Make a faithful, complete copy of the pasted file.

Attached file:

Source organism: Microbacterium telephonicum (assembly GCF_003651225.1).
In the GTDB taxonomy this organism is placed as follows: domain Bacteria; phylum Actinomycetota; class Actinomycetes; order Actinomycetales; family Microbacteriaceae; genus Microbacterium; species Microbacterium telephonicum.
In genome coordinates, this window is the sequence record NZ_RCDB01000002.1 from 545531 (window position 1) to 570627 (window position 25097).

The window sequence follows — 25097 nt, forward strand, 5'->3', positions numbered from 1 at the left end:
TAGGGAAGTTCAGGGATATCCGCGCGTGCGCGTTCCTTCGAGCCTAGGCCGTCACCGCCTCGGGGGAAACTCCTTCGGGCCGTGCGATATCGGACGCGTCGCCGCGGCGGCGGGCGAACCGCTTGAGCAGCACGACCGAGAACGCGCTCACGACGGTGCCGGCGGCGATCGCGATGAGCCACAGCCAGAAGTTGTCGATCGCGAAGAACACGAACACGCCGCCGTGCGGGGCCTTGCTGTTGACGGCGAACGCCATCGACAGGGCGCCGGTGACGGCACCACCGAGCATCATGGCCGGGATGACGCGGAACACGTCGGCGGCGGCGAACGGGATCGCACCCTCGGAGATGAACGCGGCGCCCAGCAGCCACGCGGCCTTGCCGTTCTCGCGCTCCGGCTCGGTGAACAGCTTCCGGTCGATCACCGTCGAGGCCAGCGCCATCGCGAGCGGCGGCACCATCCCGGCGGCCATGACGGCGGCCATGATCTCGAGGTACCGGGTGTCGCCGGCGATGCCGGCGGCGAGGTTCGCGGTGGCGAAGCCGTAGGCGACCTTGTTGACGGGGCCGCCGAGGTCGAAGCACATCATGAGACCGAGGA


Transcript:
Source organism: Microbacterium telephonicum (assembly GCF_003651225.1).
In the GTDB taxonomy this organism is placed as follows: domain Bacteria; phylum Actinomycetota; class Actinomycetes; order Actinomycetales; family Microbacteriaceae; genus Microbacterium; species Microbacterium telephonicum.
In genome coordinates, this window is the sequence record NZ_RCDB01000002.1 from 545531 (window position 1) to 570627 (window position 25097).

The window sequence follows — 25097 nt, forward strand, 5'->3', positions numbered from 1 at the left end:
TAGGGAAGTTCAGGGATATCCGCGCGTGCGCGTTCCTTCGAGCCTAGGCCGTCACCGCCTCGGGGGAAACTCCTTCGGGCCGTGCGATATCGGACGCGTCGCCGCGGCGGCGGGCGAACCGCTTGAGCAGCACGACCGAGAACGCGCTCACGACGGTGCCGGCGGCGATCGCGATGAGCCACAGCCAGAAGTTGTCGATCGCGAAGAACACGAACACGCCGCCGTGCGGGGCCTTGCTGTTGACGGCGAACGCCATCGACAGGGCGCCGGTGACGGCACCACCGAGCATCATGGCCGGGATGACGCGGAACACGTCGGCGGCGGCGAACGGGATCGCACCCTCGGAGATGAACGCGGCGCCCAGCAGCCACGCGGCCTTGCCGTTCTCGCGCTCCGGCTCGGTGAACAGCTTCCGGTCGATCACCGTCGAGGCCAGCGCCATCGCGAGCGGCGGCACCATCCCGGCGGCCATGACGGCGGCCATGATCTCGAGGTACCGGGTGTCGCCGGCGATGCCGGCGGCGAGGTTCGCGGTGGCGAAGCCGTAGGCGACCTTGTTGACGGGGCCGCCGAGGTCGAAGCACATCATGAGACCGAGGA